There was a difference between the control and light-polluted treatments in PE curves and long dark-incubation respiration (Figure 4a and Figure 5a). The PE curves, measured during daytime, lasted 20 min at each light intensity (or dark); while the long dark-incubation period was during the night, reflecting the corals’ normal daily cycle. It is possible that the faster respiration of the control corals was measured in the pre-PE dark period, because their photosynthesis during the day was higher compared with the ‘LED’ corals. This difference between night and day respiration in the control corals was not evident in the ‘LED’ corals, possibly implying a disruption of their natural cycle. Recently, Ayalon et al. [50] reported a significantly lower photosynthesis performance (decreasing levels of PSII electron transport rate—ETR) of Acropora eurystoma and Pocillopora damicornis when exposed to LED lights. Moreover, they demonstrated that the blue and the white LED spectra demonstrated a more negative impact on coral physiology compared to the Yellow LED. Thus, similar to previous studies, the differences found between our control and light treatment photosynthesis performances may reflect the variability that exists between the effects of the different artificial lighting methods on a coral’s basic physiology parameters.
Interestingly, despite the lower photosynthetic efficiency and rates of the ‘LED’ corals throughout the entire 24-h incubation period, calcification was higher than in the control corals (Figure 5). This might be explained by the light-enhanced calcification (LEC) process, which leads to variation in growth rates. Even though the interrelationship of hermatypic coral-calcification and photosynthesis has been determined as a general concept [51], previous studies have shown the potential of LEC to be directly affected by light without the mediation of photosynthesis [52,53]. Furthermore, Cohen et al. [52] suggested that a blue light signal and its receptors in animals may be involved in the enhancement of calcification by hermatypic corals. The faster growth of the corals under the LED treatment supports the assumption that this trend may be due to the presence of LED at night. Thus, the observed increase in growth rates of corals illuminated by LED light may be explained by the absorption of blue light by several blue light photoreceptors found in the coral host [54]. Such photoreceptors have been discovered in several Acropora spp. corals and identified as cryptochromes and opsins, which absorb mainly blue light [12]. However, we do not know how a longer light exposure of the corals to LED might affect their physiology. This question, in addition to estimating the time it takes for light to stimulate calcification at night, should be addressed in future studies.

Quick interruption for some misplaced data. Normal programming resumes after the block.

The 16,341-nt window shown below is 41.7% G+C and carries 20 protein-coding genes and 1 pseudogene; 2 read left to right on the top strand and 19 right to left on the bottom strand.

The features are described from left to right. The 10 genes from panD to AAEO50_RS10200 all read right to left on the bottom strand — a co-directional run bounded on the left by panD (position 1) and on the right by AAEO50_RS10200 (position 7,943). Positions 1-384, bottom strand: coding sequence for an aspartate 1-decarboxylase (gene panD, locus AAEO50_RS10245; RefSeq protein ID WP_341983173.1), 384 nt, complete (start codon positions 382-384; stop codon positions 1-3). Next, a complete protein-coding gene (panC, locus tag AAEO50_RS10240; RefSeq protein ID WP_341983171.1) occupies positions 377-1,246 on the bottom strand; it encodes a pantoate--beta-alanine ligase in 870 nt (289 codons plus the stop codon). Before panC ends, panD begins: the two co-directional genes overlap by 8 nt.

Rocha et al. [55] examined the effect of the artificial light spectrum on growth performance of cultured scleractinian corals following exposure to identical photosynthetically-active radiation (PAR) intensities. They tested this by calculating the effect of different light spectra delivering identical PAR by means of fluorescent lamps (used as a control treatment), Light Emitting Plasma (LEP), and Light Emitting Diode (LED) on the photobiology of two scleractinian corals: Acropora formosa and S. pistillata. The particular light spectrum significantly affected coral growth of both species. A. formosa cultured under LED presented a specific growth rate 99% higher than conspecifics grown under fluorescent illumination (control). Wijgerde et al. [56] exposed Galaxea fascicularis to similar LEP and LED light intensities. Interestingly, under relatively low irradiance (40–60 μmol m−2 s−1), the growth rate of these corals was higher under the LED treatment. This trend was reversed when light intensity was increased. Such a trend may be a result of the LED higher blue peak. These findings may explain the higher growth rate under the light treatments, even though the artificial night-time light levels were very low (i.e., below the compensation point; Figure 5a). In addition to the effect of blue light on coral physiology, it was found that red light also has a considerable potential negative effect on S. pistillata health and survivorship, even under the combination of blue and red wavelength peaks (452 and 665 nm; [57]). The two light treatments in the current experiment also yielded a portion of red light. An additional potential negative trend has recently been found by using transcriptome analysis under LED treatment to compare corals growing under natural light cycles and under light pollution conditions [20]. Disorders expressed as alterations in gene expression pathways (cell proliferation, organismal injury and abnormalities, and reproductive system disease genes) were demonstrated to be a direct result of the exposure to light pollution [20]. That study revealed many altered pathways that had resulted in cell-cycle progression, cell proliferation, survival, and growth in the long term.